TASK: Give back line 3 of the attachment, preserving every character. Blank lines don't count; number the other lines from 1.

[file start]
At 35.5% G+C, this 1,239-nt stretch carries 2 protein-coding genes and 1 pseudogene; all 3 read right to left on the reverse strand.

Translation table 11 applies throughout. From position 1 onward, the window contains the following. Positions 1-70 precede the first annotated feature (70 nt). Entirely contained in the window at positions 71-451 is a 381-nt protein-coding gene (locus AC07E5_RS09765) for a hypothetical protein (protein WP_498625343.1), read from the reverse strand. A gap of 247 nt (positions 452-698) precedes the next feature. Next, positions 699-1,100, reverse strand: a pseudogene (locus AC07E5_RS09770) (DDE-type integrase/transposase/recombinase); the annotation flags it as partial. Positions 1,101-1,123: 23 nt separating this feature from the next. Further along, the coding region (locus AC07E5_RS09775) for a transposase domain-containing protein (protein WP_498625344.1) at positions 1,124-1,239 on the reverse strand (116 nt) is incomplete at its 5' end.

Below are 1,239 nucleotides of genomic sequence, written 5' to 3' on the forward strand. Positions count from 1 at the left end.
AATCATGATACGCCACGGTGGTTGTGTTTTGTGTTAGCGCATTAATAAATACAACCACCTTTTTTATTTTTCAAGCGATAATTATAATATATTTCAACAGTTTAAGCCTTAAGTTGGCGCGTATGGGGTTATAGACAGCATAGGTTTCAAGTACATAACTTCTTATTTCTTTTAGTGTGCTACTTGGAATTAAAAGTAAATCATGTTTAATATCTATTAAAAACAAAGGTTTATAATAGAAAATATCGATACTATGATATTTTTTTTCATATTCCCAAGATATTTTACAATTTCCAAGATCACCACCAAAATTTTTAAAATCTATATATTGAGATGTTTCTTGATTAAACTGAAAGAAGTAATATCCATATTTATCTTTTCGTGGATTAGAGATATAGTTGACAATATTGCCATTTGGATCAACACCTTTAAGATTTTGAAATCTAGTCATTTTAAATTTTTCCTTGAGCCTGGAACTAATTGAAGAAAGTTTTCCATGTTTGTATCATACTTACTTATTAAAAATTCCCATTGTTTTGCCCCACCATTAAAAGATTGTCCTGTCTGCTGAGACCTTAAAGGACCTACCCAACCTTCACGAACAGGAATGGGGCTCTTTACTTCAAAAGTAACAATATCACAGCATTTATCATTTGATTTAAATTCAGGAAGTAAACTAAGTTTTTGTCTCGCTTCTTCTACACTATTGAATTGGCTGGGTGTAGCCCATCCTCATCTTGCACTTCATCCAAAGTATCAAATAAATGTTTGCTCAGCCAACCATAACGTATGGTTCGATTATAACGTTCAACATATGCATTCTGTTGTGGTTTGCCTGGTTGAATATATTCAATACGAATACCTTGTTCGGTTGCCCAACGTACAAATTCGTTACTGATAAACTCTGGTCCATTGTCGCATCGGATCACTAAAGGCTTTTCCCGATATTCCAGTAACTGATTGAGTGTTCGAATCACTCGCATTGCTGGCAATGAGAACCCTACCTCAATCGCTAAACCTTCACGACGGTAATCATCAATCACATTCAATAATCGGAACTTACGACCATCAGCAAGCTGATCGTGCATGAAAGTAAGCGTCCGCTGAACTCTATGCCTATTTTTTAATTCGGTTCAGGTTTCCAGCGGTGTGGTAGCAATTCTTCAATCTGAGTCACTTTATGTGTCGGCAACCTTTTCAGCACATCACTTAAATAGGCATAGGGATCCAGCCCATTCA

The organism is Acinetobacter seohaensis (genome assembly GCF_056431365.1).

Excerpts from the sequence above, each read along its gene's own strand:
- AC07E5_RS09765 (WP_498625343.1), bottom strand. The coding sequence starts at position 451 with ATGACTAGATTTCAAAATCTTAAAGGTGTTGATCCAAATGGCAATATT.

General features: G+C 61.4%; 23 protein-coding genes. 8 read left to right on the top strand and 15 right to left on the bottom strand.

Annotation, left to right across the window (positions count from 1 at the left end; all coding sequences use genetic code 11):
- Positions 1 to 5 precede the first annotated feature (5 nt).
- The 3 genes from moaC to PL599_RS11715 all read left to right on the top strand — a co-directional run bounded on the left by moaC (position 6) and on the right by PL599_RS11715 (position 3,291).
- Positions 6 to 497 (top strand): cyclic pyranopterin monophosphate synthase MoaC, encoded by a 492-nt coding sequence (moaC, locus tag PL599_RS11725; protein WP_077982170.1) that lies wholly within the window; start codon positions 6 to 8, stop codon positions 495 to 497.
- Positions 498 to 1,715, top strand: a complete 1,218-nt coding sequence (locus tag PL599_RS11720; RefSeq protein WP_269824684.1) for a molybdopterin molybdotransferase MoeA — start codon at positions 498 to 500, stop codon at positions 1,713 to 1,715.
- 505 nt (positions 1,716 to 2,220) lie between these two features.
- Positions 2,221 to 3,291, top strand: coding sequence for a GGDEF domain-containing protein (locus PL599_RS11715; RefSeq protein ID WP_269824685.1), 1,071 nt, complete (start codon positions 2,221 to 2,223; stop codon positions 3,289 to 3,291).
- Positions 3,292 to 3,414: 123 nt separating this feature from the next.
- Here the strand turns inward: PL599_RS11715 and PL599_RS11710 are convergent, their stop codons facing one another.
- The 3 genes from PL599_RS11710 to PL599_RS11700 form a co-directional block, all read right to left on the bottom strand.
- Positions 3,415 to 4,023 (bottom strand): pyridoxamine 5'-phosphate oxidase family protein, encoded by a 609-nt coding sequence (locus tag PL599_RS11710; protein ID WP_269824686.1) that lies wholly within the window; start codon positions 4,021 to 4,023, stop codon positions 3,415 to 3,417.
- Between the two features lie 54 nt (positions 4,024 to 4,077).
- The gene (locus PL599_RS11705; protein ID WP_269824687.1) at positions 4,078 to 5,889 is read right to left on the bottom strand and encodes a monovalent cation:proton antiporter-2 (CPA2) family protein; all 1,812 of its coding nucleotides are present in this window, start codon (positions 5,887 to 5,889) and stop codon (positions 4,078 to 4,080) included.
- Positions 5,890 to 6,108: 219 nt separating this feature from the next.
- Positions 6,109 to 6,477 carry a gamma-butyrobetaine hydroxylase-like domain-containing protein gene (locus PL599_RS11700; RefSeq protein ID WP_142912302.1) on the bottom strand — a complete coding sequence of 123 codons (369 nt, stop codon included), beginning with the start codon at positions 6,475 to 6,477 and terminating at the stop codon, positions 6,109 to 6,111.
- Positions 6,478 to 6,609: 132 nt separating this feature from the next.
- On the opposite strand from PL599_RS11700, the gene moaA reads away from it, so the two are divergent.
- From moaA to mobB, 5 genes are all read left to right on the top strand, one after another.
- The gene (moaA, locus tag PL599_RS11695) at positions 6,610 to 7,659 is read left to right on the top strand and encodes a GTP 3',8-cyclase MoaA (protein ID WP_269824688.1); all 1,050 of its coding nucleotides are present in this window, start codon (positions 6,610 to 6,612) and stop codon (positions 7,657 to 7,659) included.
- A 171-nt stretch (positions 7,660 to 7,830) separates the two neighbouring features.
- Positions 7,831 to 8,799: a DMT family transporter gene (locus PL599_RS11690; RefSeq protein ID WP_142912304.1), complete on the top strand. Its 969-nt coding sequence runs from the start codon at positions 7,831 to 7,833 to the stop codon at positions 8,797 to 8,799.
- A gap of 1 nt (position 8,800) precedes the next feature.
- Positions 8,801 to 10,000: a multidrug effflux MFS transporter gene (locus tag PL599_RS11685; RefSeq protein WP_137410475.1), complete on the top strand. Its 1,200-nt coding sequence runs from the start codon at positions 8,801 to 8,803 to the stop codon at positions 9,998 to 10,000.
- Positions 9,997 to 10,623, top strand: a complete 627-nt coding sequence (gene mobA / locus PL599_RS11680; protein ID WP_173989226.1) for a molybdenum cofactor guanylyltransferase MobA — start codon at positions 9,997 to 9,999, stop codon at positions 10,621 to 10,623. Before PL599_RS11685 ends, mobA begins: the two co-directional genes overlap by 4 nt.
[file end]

Below are 1,239 nucleotides of genomic sequence, written 5' to 3' on the forward strand. Positions count from 1 at the left end.